Technically

Hello!
I'm technically a program.

What's your name?
Name: Bear

Oh? Well fuck you, Bear.

Woof is set to: 1528
Bow is set to: 200
Added together they equal: 1728

I have used 140 bytes for variables.

With code like this I’ll be a millionaire in no time.

Fun with Blocks II

One problem with the previous voxel terrain is that it is strictly by height. It generates nice looking mountains, but the implementation prevents anything like overhangs, caves, cliffs, land bridges, or any other similar terrain because the elevation simply rises and falls. My solution this go around is to expand the perlin noise function I’ve been using to include a third dimension, giving me 3D noise.

It has the terrain features I want (including FLOATING ISLANDS), but unfortunately it has no concept of up, down, left, or right, as you can see by its adherence to the world’s northern wall. This is because, by itself, perlin noise creates an infinite cloud of smoothed data, and has no rhythm or pattern to it. I need to add one. A simple gradient blended into the data values that gradually weights the values higher up toward 1 (Air blocks) and the lower values toward -1 (Dirt and Stone) might help me do the trick. The perlin noise library (libnoise) I’ve been using has several different noise generators, combiners, selectors, and modifiers that allow me to manipulate the noise, it’s just a matter of finding the right tool for the job.

Unfortunately, that tool seemed to not be in the toolbox. Try as I might, I seemed unable to get the noise generator to return a smooth gradient to be blended into the process. I wasted the entire day Googling, scouring documentation, and awkwardly plugging modules together in the hope of getting what I want, but no dice. So instead, I went ahead and wrote my own function.

Because I know I draw all my data from between 0 and 1 and scale it by the world’s size to get my world’s base noise data, I know what inputs I’m working with, which helps me write a quick and dirty, if utterly untransferable, function that finds the distance from 1 the input is, doubles that difference, and subtracts it from one (scaling the 1 and 0 bounding box to the 1 and -1 value range).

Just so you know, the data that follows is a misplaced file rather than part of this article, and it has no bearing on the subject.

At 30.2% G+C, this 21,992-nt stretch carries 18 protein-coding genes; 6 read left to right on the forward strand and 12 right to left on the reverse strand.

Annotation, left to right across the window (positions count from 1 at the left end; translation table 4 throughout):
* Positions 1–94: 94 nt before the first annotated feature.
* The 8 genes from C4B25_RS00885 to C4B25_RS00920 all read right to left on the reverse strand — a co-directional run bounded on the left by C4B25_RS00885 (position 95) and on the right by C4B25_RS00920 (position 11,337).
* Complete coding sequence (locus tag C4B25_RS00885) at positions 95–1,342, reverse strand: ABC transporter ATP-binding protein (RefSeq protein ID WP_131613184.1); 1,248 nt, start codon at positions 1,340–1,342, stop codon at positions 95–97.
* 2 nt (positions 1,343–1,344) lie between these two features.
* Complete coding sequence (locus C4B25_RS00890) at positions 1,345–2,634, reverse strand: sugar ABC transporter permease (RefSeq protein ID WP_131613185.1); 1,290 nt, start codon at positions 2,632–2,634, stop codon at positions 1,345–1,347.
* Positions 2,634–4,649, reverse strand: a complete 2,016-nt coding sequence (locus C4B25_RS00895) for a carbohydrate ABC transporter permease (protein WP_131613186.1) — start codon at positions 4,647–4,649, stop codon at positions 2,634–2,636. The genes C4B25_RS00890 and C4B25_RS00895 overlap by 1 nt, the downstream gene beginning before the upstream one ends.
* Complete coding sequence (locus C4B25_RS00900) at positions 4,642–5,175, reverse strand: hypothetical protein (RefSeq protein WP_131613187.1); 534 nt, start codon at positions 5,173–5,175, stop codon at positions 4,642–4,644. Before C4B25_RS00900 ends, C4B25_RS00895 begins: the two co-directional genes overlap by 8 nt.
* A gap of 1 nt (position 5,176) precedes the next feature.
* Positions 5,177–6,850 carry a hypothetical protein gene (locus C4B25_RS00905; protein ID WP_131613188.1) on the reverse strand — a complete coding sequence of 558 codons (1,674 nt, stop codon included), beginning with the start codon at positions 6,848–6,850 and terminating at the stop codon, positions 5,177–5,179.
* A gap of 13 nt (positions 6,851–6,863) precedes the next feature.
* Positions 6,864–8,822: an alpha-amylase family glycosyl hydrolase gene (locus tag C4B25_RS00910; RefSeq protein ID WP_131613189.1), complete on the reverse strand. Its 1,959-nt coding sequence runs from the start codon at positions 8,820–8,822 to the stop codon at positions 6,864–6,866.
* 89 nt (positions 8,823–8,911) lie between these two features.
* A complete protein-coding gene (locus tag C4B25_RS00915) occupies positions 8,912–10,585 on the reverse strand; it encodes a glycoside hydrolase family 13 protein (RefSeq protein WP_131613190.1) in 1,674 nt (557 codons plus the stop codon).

After a while of struggling with the module’s oddities…

I have never been so fucking happy to see such a simple graphic. Now I apply it to the terrain generator and…

That’s not what I wanted. During some experimentation, I figured out that the noise function and my world use different coordinates for up. In my world, the Y axis is up and down. For the noise, it is Z. I fixed how the axis mapped to each other and switched to the blend style, rather than select (which was giving me what you see above except with a flat wall at one point. Now, with the gradient moderating the air and sky and the noise function disturbing the border, we get this…

Much, much better. While the same could have been done easier with a heightmap, the fact this is using 3D noise instead of 2D will give me many more options in the future, including the creation of much more alien and surreal terrain like floating islands or partially hollowed mountains.

Fun with Blocks

I’ve been experimenting with a new project to find out what exactly goes into creating a voxel-based procedurally generated world, such as Dwarf Fortress or Minecraft. I figured that even if I don’t really turn it into much, creating a game completely from scratch would help me learn generic skills that could be easily applied to other games or applications. A procedural sandbox world would alleviate me of the need for plot or characters, allowing me to focus on basics.

Using some Perlin Noise to generate a heightmap, the results have been fairly pleasant, mixed with the occasional failure.

A basic perlin noise function with a low frequency generates some unnaturally smooth hills, though by decreasing their size significantly (to half at the very tallest), they can serve as rolling hills for grassland.

Increasing the octave to make it more detailed (and adjusting the fog and grass block material)…

Gives us fairly realistically shaped mountains!

However, while restructuring the code I accidentally removed the call to generateLight and wondered why my terrain had suddenly turned black and ominous. It took me an hour to fix. Small victories.